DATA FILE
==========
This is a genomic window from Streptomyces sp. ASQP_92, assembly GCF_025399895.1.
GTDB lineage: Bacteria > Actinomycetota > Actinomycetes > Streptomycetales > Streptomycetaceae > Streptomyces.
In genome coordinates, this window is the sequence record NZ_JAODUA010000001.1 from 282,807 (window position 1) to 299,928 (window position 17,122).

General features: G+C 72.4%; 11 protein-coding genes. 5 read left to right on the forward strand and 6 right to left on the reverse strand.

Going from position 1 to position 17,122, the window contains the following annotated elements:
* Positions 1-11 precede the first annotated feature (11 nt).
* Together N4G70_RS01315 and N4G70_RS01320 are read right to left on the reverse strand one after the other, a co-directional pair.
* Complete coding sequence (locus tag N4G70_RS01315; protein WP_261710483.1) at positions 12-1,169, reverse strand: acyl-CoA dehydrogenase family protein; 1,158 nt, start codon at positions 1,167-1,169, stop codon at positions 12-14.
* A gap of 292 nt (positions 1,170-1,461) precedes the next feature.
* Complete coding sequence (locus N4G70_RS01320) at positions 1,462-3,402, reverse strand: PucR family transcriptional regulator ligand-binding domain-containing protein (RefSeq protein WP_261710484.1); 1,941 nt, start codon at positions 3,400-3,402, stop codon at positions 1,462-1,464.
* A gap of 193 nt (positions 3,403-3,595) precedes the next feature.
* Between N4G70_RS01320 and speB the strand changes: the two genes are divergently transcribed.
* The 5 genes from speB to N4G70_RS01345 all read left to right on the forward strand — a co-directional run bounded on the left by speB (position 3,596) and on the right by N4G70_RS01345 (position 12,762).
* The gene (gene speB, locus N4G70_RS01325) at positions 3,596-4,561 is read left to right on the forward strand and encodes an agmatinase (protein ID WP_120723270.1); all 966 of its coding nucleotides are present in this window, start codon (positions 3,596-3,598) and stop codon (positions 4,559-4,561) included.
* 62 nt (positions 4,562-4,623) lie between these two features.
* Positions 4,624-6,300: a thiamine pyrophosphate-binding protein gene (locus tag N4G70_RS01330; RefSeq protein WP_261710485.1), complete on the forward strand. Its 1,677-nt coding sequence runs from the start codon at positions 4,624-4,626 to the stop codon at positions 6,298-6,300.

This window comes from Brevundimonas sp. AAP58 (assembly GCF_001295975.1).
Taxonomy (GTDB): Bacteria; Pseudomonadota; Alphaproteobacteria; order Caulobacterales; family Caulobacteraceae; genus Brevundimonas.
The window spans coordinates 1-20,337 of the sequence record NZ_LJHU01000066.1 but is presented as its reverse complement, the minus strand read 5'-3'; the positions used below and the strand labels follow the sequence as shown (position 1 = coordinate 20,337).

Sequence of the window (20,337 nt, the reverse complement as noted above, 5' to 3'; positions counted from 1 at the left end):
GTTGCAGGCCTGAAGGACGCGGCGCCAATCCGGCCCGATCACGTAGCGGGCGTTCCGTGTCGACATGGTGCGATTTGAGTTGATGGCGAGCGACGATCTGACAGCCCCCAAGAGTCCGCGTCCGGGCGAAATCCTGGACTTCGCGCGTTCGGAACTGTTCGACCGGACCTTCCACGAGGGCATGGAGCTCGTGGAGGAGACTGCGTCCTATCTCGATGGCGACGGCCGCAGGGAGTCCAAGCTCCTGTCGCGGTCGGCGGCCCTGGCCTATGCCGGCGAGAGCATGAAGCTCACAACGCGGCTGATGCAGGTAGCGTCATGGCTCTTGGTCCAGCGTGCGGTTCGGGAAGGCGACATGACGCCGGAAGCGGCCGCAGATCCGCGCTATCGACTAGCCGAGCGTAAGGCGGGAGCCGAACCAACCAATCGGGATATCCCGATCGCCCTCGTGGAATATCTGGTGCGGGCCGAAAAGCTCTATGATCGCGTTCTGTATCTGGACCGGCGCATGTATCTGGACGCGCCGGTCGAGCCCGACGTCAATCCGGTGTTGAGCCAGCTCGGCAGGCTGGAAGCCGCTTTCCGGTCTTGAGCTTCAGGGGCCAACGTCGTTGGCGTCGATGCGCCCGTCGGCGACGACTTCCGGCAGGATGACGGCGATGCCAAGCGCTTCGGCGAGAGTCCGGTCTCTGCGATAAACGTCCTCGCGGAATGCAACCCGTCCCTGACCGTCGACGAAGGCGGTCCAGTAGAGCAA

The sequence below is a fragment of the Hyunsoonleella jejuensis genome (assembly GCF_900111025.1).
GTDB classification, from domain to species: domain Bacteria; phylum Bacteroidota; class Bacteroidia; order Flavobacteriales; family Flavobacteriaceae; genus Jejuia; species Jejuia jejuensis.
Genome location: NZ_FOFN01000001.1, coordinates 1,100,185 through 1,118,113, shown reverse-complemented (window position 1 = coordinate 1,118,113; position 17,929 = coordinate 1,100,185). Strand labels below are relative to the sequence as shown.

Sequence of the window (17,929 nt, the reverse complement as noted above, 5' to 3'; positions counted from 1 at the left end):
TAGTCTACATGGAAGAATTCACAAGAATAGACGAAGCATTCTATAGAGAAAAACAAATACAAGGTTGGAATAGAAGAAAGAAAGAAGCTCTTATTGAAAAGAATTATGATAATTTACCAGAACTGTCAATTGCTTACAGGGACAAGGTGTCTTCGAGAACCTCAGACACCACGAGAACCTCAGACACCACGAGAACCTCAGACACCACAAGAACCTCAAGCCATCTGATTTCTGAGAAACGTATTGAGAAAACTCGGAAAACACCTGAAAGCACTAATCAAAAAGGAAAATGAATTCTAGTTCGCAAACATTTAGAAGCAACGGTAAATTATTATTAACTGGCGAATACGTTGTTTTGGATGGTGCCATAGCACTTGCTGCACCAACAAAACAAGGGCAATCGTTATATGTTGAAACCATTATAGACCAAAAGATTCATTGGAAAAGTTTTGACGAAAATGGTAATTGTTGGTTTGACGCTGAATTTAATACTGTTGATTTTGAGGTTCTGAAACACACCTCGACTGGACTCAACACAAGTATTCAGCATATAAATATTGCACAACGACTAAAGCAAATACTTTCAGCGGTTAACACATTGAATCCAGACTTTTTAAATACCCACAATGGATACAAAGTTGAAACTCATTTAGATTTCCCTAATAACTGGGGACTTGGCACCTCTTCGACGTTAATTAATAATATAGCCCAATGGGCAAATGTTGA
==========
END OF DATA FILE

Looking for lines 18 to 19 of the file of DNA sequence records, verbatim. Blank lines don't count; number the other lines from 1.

Taxonomy (GTDB): Bacteria; Pseudomonadota; Alphaproteobacteria; order Caulobacterales; family Caulobacteraceae; genus Brevundimonas.
The window spans coordinates 1-20,337 of the sequence record NZ_LJHU01000066.1 but is presented as its reverse complement, the minus strand read 5'-3'; the positions used below and the strand labels follow the sequence as shown (position 1 = coordinate 20,337).